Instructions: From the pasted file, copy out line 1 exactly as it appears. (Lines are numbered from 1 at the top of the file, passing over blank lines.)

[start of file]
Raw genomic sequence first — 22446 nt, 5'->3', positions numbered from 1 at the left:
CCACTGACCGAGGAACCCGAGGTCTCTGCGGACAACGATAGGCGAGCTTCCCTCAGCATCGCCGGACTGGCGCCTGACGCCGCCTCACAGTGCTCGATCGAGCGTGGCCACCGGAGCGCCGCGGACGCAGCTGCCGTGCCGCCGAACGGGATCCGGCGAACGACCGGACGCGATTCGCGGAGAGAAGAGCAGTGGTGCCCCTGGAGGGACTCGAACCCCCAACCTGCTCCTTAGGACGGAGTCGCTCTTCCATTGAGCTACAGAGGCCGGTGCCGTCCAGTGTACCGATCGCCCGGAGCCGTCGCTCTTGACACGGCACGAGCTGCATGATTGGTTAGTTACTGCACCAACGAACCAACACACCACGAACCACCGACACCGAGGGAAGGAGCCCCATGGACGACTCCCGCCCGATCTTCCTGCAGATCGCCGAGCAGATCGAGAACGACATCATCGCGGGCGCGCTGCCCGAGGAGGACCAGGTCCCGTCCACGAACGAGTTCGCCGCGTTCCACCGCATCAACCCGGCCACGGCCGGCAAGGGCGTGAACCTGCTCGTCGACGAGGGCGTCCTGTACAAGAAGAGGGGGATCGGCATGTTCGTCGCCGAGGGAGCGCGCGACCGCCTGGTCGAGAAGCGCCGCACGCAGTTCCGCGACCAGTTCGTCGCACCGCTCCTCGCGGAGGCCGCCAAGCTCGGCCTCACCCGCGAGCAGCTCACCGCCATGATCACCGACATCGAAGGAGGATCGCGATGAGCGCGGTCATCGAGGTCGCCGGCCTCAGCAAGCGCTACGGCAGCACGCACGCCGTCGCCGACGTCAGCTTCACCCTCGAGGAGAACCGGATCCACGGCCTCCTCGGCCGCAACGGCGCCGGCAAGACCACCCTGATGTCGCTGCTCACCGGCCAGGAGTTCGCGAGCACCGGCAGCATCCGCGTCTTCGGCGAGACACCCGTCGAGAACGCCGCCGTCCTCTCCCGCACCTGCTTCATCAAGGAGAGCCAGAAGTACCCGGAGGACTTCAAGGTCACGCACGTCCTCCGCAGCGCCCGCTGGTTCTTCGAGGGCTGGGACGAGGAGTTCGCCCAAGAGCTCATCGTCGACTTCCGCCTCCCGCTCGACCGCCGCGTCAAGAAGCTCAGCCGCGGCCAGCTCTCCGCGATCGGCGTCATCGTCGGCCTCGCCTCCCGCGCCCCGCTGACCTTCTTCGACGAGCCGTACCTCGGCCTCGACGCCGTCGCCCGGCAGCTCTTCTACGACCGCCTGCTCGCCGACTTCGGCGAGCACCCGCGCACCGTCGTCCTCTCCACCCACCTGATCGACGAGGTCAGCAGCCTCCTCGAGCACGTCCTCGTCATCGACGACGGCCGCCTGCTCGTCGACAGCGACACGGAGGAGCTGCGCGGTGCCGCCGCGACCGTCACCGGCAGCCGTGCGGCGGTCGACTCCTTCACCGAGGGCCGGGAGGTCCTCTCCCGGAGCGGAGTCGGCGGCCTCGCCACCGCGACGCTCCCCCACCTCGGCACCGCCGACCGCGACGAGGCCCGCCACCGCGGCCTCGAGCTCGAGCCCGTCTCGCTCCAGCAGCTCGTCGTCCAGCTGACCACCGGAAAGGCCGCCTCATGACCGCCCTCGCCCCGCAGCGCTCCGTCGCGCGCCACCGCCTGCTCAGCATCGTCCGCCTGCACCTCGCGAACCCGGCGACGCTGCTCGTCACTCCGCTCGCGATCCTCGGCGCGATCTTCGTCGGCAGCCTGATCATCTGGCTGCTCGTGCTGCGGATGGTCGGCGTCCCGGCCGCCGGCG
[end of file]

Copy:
Raw genomic sequence first — 22446 nt, 5'->3', positions numbered from 1 at the left: